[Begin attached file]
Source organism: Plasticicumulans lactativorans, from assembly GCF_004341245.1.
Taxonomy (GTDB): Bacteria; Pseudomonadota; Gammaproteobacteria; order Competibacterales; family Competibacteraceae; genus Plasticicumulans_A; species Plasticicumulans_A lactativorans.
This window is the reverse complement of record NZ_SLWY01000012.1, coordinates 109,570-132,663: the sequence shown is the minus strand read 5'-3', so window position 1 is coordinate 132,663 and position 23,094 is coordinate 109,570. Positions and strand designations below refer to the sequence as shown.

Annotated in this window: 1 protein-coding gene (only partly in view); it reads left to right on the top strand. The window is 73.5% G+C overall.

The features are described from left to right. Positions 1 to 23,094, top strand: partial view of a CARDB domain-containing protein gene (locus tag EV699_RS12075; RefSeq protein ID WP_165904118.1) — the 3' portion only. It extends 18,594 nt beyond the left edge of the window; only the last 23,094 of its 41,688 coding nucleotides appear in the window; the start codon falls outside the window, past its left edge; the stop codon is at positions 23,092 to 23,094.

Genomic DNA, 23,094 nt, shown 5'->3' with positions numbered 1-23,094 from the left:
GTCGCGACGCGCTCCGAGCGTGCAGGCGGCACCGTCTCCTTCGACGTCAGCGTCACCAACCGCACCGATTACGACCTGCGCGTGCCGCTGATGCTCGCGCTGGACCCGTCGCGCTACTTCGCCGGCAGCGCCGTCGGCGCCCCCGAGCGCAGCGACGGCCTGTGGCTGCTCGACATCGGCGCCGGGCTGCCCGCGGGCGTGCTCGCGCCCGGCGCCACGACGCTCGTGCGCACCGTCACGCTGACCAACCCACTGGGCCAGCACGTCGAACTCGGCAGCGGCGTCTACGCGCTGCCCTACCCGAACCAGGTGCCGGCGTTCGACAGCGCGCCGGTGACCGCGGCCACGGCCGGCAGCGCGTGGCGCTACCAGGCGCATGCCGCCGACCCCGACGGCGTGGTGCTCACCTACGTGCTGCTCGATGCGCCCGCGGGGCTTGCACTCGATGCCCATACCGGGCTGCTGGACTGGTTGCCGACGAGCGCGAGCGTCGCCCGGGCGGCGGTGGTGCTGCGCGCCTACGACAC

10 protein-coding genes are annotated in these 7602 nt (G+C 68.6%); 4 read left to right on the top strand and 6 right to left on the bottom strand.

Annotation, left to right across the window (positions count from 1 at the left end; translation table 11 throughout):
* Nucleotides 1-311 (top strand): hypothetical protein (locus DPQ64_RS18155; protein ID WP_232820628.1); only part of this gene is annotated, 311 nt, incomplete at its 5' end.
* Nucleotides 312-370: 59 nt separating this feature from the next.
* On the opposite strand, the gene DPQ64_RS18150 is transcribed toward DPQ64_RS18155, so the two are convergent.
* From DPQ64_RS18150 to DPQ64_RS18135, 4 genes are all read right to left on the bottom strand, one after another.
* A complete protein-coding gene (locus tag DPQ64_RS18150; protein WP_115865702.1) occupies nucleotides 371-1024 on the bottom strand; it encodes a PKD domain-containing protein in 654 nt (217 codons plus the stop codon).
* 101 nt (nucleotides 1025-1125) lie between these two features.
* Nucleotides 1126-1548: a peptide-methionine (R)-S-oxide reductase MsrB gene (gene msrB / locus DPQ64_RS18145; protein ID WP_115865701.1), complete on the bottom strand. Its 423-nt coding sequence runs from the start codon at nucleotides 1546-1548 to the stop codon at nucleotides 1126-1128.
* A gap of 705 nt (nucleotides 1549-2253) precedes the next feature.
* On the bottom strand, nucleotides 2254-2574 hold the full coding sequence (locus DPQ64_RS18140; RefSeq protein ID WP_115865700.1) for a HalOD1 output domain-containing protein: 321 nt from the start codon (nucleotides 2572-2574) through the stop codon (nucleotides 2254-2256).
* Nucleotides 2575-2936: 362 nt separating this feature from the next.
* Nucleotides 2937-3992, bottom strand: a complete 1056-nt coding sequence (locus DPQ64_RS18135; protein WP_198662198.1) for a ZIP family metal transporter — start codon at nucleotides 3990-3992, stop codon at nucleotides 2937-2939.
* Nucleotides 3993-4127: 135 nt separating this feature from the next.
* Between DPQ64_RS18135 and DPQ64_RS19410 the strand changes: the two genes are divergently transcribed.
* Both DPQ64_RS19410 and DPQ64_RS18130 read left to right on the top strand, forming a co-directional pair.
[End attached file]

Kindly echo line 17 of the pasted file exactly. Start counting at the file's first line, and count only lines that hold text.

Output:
* A gap of 705 nt (nucleotides 1549-2253) precedes the next feature.